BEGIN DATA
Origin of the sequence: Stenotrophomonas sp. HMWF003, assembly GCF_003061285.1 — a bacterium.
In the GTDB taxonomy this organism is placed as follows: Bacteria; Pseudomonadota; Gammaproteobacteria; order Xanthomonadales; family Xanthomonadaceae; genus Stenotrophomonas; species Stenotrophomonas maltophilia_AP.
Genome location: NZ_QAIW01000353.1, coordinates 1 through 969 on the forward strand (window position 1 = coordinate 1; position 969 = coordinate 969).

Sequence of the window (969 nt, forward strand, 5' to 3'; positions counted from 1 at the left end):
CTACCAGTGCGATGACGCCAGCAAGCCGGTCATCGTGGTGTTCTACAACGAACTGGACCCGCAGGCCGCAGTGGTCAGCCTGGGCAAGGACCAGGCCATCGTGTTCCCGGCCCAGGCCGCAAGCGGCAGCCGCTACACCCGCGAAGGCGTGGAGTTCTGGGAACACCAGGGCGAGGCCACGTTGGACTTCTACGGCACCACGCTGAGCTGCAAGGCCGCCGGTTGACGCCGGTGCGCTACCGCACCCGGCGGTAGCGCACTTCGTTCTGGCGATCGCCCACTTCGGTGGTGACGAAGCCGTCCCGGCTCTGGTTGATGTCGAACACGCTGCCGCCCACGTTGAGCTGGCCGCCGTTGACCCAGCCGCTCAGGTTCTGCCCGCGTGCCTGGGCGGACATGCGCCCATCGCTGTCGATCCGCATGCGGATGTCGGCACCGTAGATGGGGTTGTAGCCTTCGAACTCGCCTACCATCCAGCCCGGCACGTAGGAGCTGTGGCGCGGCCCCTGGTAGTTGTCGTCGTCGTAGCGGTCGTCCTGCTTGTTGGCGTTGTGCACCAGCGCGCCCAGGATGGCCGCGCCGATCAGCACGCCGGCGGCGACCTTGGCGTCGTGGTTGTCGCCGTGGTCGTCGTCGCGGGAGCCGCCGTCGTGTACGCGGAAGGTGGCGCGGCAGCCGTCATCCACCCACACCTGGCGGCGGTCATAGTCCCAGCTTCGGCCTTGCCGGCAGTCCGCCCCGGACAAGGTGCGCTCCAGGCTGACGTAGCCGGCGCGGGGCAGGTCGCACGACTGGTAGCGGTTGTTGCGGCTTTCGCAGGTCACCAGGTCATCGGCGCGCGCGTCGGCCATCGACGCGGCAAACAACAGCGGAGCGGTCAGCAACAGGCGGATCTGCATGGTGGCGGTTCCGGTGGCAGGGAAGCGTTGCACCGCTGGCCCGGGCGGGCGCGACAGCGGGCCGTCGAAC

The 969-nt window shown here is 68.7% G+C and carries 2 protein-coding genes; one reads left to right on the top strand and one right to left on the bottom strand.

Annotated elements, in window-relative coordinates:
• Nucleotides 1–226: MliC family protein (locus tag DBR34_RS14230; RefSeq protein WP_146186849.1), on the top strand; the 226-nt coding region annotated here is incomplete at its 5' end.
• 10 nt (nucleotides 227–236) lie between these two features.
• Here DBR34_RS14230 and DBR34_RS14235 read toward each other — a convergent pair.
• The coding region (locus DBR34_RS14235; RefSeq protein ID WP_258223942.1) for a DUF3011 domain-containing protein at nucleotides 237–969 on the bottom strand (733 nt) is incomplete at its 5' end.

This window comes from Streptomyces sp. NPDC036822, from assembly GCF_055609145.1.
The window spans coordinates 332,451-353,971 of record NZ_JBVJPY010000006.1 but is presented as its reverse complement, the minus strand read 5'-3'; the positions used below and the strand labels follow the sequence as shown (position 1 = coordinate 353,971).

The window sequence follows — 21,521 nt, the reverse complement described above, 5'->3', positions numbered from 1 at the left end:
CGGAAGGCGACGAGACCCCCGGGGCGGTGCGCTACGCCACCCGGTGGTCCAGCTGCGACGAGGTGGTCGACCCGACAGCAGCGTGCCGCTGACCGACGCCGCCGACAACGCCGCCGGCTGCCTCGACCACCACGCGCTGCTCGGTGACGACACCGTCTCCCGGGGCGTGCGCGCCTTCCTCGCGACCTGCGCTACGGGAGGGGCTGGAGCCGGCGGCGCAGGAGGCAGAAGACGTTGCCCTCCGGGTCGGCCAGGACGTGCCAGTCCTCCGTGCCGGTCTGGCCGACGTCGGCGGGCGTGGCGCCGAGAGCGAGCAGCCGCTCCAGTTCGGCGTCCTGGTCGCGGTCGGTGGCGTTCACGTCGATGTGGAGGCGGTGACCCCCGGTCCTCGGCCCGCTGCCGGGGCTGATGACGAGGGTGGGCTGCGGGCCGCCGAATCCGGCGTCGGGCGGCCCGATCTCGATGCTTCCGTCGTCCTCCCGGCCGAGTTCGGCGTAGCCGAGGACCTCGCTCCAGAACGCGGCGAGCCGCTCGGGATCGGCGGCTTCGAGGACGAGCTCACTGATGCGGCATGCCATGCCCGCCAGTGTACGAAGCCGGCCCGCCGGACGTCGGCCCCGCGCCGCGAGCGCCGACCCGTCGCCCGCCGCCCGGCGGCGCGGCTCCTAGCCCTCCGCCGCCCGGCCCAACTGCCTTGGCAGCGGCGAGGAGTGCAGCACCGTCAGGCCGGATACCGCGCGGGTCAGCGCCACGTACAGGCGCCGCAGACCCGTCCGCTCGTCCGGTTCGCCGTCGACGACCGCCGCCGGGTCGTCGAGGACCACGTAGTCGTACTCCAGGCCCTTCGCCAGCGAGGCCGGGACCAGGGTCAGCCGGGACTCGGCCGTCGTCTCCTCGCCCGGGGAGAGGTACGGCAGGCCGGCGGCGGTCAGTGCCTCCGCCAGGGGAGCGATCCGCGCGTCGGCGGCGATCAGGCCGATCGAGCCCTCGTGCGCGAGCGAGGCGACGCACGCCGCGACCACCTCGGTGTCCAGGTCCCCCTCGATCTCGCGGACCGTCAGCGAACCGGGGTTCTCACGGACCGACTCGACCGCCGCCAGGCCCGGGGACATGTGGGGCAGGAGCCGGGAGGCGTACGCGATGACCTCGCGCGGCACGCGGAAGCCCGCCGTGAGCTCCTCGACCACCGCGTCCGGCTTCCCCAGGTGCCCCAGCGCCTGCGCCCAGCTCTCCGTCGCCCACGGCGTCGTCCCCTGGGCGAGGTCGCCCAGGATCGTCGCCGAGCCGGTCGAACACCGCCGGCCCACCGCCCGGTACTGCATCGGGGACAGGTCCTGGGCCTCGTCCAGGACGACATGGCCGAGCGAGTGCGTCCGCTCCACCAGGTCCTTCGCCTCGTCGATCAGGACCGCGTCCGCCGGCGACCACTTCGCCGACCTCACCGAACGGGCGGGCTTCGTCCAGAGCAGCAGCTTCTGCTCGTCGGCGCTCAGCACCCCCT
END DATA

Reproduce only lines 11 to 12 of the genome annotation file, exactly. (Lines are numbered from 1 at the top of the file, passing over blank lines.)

• The coding region (locus DBR34_RS14235; RefSeq protein ID WP_258223942.1) for a DUF3011 domain-containing protein at nucleotides 237–969 on the bottom strand (733 nt) is incomplete at its 5' end.

This window comes from Streptomyces sp. NPDC036822, from assembly GCF_055609145.1.